Utah Must Recognize The Same-Sex Marriages It Granted, Federal Judge Rules

The ruling is stayed for 21 days so the state can pursue an appeal. [Update on June 4: The state is appealing the ruling.]

Molly Ryan Butterworth (right) and Davida Wegner attend a rally supporting same-sex marriage at the state capitol in Salt Lake City, Jan. 10, 2014. Stringer / Reuters

WASHINGTON — The state of Utah must recognize the more than 1,000 same-sex couples who married in the state in December 2013 and January of this year, a federal judge ruled Monday.

In a case brought by the ACLU, several same-sex couples who married following the Dec. 20, 2013, ruling that the state’s ban on such marriages is unconstitutional sued the state, which has refused to recognize their marriages while the trial court ruling is stayed pending the case’s appeal.

That appeal has been heard by the 10th Circuit Court of Appeals, which could rule at any time on the overall question of whether Utah’s marriage ban is constitutional. The ACLU challenge, on the other hand, asked specifically whether the state must recognize the marriages of the same-sex couples who married before the Supreme Court issued the stay of that ruling on Jan. 6.

In granting the preliminary injunction sought by the ACLU, U.S. District Court Judge Dale Kimball ruled Monday:

Defendants State of Utah, Governor Gary Herbert and Attorney General Sean Reyes shall immediately recognize the marriages by same-sex couples entered pursuant to Utah marriage licenses issued and solemnized between December 20, 2013, and January 6, 2014, and afford these same-sex marriages all the protections, benefits, and responsibilities given to all marriages under Utah law.

Despite the judge’s language of “immediately,” however, Kimball is putting the order on hold for 21 days so the state can “pursue an emergency motion to stay with the 10th Circuit.”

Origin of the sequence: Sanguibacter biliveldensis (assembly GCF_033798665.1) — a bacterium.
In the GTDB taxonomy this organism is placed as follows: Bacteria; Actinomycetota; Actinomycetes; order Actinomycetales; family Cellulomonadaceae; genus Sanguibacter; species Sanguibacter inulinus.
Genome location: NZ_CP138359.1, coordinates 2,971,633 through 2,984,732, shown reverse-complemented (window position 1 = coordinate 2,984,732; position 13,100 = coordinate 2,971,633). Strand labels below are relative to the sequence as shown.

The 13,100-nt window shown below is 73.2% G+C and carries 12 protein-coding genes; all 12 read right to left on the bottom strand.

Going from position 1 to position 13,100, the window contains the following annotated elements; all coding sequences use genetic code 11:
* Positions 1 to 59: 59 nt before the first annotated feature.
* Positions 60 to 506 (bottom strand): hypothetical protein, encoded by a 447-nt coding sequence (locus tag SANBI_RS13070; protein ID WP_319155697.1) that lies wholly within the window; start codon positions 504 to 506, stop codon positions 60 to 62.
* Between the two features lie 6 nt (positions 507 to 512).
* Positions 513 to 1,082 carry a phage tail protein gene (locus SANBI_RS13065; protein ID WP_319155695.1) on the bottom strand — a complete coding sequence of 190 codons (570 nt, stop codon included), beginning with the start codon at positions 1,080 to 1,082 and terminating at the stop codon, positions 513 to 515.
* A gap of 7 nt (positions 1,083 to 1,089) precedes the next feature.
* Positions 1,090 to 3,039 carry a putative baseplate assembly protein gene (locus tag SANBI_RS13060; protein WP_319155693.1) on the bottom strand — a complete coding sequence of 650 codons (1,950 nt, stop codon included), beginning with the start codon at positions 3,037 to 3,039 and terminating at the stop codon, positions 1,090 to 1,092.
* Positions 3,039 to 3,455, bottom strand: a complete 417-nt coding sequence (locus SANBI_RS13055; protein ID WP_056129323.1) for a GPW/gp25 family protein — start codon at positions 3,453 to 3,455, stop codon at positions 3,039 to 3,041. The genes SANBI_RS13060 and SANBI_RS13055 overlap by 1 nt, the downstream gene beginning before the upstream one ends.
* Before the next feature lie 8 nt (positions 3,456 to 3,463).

update

In a statement about the ruling, Attorney General Sean D. Reyes said, “The Attorney General’s Office has not made an immediate determination about whether it will appeal Judge Kimball’s ruling. According to the Court, this decision directly relates to the same-sex marriages that took place within the 17-day window and not the ultimate legal questions in Kitchen vs. Herbert. We are currently assessing the legal impact of today’s decision and will respond within the 21-day allotted time period.”

The director of communications for Utah Gov. Gary Herbert, Marty Carpenter, also issued the following statement: “We are currently reviewing the decision issued today by U.S. District Court Judge Dale Kimball.The ruling was issued with a 21-day Stay to allow the state to determine how to proceed and we are evaluating the options and how this decision may relate to the status of other pending same-sex marriage cases.”

update

In a filing with the trial court on June 4, the Attorney General’s Office announced it will be appealing the ruling: “Defendants State of Utah, Governor Gary Hebert, in his official capacity, and Attorney Sean Reyes, in his official capacity, (collectively referred to as “the State”) hereby appeal to the United States Court of Appeals for the Tenth Circuit from the Memorandum Decision entered on May 19, 2014.” The filing was first noted by Equality Case Files.

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